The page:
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Fig2: Lymphoscintigraphy. The local images were collected after injecting Tc-99 m antimony sulfide colloid 20 minutes, 2 and 5.5 hours. Lymphoscintigraphy demonstrates the marked dilatation of the upper of alimentary duct and the increased uptake in the pericardium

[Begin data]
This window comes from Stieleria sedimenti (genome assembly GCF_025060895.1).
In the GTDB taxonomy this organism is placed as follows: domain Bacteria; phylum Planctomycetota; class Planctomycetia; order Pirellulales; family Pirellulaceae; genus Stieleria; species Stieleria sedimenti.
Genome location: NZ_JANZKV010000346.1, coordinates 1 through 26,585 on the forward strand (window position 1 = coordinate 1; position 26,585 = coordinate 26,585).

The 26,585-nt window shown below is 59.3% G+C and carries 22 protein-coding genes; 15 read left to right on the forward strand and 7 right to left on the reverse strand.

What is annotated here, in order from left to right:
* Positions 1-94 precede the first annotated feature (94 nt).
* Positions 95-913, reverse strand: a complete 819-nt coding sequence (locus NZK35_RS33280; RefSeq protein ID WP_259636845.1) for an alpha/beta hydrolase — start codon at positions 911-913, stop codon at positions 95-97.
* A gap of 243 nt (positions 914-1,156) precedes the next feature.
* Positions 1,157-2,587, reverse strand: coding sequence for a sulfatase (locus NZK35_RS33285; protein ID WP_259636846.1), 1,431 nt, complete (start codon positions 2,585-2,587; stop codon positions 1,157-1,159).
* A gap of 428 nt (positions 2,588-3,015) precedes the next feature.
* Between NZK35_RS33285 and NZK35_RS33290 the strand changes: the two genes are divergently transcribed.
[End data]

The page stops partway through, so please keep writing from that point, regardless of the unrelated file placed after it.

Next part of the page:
Mentions: The patient group consisted of two male and seven female patients with an age range from 13 to 55 years (median age, 36 years). In our cases, the clinical manifestations were variable, including dyspnea (n = 6), a lack of symptoms (n = 2), and atrial fibrillation (n = 1). No cardiac tamponade occurred. The time from symptom onset to diagnosis was uncertain (ranging from several months to several years). All patients denied a history of trauma, congenital heart disease, thoracic surgery, tuberculosis or thoracic tumors. The patients underwent a physical examination, routine blood testing, standard chest radiography, electrocardiography and thoracic computed tomography (CT). Clinical examination showed elevated jugular venous pressure and distant heart sounds. The chest radiograph demonstrated enlargement of the cardiac silhouette, and echocardiography revealed pericardial effusion. Diagnostic pericardiocentesis was performed, and milky-colored pericardial fluid was aspirated from all patients. These findings, along with the high level of triglycerides in the pericardial fluid, sufficed to diagnose chylopericardium. All patients underwent extensive evaluation to find the cause of the chylopericardium. Routine laboratory tests demonstrated that there was no sign of a systemic inflammatory reaction. Cultures of the pericardial fluid for bacteria and tuberculosis were subsequently reported as negative, and cytologic examination showed no tumor cells. A chest CT scan did not reveal mediastinal neoplasm, mediastinal lymphadenopathy or other abnormalities that might have obstructed the thoracic duct. Lymphoscintigraphy was performed in all patients. Communication between the thoracic duct and the pericardial space was directly confirmed by lymphoscintigraphy in three patients. In three cases without communication, pericardial accumulation of technetium-99 m sulfur colloid and a possible site of leakage from the thoracic duct were confirmed. In the other 3 cases without communication, accumulation of technetium-99 m sulfur colloid alone was found (Figs. 1 and 2).Fig. 1